I’ve been using Wixels without problem for a couple of years now, but have just managed to fry 3 in fairly quick succession. Not only is it getting expensive, but I’m no closer to working out why.
The application is a 2S lipo battery powered mobile robot (battery voltage measured at 7.9v on the last occasion). The Wixel simply performs wireless comms for an on-board 3.3v Arduino. The Arduino is powered directly from the 2S lipo via its RAW pin and works reliably.
The Wixel can only tolerate 6.5V on VIN so a Pololu S7V8A regulator is used to supply a regulated 5V from the lipo. The regulator has a 47uF capacitor between its GND and VIN mounted as close as possible, as recommended.
Aside from GND, the Wixel only has two other connections to it - P1_6 (Tx) and P1_7 (Rx), which are connected to the 3.3v Arduino’s Rx and Tx respectively via 10K current limiting resistors.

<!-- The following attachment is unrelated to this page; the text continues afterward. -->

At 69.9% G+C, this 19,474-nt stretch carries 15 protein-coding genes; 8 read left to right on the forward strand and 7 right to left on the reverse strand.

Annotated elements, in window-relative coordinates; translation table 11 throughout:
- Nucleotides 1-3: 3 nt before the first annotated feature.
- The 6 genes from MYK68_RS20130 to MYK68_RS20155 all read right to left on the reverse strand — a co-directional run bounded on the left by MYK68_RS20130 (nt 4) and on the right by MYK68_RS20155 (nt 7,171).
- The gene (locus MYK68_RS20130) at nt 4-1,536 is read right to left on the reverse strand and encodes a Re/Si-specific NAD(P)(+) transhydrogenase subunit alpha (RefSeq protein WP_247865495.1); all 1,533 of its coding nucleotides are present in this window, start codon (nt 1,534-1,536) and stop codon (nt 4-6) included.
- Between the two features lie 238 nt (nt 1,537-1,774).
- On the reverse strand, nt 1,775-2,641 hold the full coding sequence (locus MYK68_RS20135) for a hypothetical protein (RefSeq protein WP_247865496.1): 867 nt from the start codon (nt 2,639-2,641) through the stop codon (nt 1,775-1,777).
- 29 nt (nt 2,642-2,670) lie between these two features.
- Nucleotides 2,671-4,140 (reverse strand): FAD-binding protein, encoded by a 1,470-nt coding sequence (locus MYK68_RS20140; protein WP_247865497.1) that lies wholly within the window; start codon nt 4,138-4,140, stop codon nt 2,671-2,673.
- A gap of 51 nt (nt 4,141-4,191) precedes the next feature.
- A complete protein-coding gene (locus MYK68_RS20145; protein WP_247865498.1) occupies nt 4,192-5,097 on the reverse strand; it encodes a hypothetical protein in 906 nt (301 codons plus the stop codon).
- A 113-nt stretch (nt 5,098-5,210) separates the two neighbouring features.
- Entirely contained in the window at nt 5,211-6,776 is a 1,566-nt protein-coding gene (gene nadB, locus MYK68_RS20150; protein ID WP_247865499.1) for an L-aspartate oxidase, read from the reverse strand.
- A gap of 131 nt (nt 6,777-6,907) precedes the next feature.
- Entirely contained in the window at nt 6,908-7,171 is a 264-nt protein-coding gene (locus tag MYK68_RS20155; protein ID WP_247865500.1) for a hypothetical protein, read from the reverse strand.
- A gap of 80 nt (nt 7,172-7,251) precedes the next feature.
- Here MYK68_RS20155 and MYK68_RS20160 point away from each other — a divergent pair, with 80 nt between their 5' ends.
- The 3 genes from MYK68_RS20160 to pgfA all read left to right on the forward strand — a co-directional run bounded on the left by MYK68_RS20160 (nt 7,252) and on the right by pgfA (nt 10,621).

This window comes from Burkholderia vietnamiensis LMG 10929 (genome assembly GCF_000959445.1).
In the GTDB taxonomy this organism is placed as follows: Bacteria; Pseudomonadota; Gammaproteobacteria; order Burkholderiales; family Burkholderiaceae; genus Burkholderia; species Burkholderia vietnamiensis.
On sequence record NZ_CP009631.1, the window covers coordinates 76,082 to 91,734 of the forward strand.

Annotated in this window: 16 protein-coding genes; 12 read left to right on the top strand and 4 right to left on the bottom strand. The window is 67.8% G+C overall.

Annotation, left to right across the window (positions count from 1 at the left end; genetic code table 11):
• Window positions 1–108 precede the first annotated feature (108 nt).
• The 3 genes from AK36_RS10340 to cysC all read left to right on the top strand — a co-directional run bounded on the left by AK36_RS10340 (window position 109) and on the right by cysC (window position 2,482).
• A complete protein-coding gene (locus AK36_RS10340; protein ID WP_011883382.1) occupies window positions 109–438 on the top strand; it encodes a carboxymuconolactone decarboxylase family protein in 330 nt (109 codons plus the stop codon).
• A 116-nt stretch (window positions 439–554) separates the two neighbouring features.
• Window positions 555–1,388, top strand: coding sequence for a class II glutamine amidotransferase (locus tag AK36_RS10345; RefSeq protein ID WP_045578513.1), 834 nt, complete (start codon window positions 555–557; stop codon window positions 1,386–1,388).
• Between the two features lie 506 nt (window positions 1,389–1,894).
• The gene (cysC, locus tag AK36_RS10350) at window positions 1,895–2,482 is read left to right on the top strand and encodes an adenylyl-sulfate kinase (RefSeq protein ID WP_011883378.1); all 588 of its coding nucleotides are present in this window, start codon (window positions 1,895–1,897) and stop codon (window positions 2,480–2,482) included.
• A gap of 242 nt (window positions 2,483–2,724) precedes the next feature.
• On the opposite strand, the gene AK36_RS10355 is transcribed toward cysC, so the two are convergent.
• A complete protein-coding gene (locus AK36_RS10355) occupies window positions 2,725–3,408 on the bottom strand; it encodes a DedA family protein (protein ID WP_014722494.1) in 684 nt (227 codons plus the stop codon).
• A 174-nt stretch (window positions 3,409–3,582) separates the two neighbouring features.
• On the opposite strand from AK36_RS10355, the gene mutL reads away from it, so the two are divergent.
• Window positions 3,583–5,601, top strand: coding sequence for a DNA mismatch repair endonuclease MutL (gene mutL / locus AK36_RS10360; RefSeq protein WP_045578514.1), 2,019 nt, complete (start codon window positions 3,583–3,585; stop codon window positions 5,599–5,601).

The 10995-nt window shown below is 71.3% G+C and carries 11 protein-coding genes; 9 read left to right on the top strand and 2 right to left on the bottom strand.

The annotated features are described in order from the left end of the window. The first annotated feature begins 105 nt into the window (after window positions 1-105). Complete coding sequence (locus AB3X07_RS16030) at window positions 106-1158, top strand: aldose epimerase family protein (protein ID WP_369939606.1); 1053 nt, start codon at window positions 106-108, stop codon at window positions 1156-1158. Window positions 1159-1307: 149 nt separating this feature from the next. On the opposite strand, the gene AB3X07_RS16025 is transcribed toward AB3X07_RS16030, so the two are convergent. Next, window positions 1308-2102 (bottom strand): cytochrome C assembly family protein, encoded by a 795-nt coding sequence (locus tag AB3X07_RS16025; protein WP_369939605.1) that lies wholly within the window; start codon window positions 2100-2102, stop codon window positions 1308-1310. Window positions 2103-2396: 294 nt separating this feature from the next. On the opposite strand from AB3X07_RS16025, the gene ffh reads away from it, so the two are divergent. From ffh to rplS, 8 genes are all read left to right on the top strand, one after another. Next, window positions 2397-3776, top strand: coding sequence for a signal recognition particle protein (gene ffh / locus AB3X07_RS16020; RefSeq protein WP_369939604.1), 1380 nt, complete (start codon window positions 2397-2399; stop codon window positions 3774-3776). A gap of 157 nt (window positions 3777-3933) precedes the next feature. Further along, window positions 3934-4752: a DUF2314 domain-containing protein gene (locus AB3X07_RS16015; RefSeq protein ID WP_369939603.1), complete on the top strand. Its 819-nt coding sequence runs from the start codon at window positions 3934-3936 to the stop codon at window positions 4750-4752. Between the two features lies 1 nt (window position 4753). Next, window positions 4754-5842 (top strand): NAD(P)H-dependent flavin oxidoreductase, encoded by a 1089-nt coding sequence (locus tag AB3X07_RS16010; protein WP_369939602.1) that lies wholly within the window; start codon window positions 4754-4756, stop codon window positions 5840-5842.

Wixel failure mode is that the green LED goes dim and the main chip starts getting hot. It still outputs 3v3 so I think the on-board regulator’s OK. Each Wixel seems to have failed on power up rather than whilst running.
The only other suspect would be current/voltage surges from a DC step up module also connected to the lipo to provide 12v. However I’ve measured VIN, Tx and Rx on a scope during ‘normal run’ and can’t see any noise. I’ve also looked at them during start up and they all ramp up smoothly over a few ms.
I am sorry that is happening. Since you are getting multiple units to be damaged in the same setup, it does seem like an issue with something in your system. Can you post pictures that clearly show all of the connections in your setup? Can you tell me specifically what your procedure is for powering up each Wixel?